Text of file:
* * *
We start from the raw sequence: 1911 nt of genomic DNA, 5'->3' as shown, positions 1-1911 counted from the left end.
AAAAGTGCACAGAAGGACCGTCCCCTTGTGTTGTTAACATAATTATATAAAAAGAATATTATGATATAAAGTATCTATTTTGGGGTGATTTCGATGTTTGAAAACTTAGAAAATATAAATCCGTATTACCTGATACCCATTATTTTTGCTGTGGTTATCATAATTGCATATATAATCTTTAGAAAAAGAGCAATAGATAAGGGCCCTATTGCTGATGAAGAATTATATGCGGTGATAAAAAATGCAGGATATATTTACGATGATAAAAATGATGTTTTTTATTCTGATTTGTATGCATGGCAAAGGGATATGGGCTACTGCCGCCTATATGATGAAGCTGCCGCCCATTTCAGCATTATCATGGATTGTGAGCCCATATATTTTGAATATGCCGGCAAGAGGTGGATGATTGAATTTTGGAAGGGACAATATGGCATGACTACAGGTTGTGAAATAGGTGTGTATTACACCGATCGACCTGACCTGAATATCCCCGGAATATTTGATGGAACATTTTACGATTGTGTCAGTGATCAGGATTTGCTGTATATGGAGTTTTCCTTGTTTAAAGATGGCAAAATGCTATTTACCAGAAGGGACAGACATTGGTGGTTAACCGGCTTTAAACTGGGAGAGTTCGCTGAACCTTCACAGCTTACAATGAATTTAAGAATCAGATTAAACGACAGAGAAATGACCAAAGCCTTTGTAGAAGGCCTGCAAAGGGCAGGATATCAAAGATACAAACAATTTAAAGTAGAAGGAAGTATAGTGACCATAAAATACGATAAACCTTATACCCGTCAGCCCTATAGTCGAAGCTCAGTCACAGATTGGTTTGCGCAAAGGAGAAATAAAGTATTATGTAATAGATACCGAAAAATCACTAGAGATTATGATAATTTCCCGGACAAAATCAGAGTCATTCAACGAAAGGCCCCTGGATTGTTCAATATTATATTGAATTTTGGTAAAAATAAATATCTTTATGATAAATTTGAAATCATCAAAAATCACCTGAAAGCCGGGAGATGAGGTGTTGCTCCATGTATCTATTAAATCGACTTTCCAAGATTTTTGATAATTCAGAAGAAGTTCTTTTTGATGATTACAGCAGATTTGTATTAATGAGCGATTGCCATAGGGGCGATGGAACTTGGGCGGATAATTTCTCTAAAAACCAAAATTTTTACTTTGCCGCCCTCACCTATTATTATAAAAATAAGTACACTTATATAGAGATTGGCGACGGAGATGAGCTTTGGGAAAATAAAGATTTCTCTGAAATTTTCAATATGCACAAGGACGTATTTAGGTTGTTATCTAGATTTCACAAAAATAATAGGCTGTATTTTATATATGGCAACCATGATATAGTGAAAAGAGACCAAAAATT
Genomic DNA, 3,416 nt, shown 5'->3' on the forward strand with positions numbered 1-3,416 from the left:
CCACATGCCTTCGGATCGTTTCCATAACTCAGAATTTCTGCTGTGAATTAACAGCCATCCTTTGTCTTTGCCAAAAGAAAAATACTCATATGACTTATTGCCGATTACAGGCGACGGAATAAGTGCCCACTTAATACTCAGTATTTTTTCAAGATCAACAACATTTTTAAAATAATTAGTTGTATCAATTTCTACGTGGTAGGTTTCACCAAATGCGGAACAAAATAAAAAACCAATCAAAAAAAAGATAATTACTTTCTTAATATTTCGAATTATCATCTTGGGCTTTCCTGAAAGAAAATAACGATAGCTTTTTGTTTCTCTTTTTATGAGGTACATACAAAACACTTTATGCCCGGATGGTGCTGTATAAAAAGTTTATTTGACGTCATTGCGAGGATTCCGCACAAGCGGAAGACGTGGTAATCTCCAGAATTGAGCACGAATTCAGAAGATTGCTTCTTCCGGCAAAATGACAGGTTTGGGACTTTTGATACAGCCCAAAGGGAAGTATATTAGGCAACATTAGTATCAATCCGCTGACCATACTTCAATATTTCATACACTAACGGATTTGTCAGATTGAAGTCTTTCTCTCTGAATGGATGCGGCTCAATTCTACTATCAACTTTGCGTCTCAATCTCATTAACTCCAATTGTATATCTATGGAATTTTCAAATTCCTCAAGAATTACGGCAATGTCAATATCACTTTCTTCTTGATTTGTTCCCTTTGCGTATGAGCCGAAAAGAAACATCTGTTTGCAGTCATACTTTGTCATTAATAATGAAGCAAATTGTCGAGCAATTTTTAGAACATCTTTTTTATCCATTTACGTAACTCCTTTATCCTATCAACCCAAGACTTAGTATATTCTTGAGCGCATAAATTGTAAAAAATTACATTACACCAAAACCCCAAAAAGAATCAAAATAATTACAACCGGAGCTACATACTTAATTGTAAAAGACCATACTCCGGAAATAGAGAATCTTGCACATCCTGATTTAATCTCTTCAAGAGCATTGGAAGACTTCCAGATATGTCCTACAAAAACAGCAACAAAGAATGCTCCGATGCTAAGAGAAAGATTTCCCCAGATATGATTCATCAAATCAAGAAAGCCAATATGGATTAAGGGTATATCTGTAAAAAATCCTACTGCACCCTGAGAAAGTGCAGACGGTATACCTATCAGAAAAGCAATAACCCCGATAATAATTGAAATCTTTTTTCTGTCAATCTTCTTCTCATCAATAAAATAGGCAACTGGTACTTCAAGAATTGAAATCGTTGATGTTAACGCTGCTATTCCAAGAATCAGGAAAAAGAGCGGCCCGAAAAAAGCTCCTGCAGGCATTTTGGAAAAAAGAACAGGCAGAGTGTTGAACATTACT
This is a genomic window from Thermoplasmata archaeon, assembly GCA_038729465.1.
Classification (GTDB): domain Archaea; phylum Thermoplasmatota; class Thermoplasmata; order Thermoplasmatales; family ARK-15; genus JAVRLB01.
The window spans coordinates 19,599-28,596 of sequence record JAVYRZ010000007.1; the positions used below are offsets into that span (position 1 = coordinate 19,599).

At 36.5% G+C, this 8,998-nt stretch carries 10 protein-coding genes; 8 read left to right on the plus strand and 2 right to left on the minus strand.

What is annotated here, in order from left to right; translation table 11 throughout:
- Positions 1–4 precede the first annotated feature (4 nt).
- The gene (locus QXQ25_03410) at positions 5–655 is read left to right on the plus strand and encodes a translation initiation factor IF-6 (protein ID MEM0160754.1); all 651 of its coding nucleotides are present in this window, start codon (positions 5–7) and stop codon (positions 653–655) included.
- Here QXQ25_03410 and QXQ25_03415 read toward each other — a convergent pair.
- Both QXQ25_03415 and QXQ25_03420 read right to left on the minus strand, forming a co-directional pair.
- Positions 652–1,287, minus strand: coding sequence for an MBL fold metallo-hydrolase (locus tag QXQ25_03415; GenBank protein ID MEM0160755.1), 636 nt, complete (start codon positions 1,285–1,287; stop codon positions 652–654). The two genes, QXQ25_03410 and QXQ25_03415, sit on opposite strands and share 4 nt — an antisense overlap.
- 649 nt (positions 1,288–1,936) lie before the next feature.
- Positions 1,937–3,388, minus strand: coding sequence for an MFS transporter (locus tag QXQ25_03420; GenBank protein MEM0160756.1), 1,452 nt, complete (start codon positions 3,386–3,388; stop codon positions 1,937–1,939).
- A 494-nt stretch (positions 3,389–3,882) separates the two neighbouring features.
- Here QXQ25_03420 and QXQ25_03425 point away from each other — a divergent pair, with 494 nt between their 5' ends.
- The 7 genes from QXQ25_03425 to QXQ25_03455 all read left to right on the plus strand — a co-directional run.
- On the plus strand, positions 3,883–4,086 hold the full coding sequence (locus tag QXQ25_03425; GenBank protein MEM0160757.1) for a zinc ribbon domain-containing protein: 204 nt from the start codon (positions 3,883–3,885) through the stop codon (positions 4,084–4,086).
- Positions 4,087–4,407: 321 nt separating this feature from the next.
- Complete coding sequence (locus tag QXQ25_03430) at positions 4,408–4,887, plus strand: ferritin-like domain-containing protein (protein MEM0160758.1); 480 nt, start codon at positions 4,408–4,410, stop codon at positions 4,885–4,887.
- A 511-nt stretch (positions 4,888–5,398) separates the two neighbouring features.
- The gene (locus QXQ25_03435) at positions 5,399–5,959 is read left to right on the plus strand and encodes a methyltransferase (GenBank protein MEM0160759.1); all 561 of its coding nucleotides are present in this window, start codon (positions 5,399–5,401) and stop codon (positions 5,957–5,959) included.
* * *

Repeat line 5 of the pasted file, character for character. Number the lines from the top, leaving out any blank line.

This is a genomic window from Thermoplasmata archaeon, assembly GCA_038729465.1.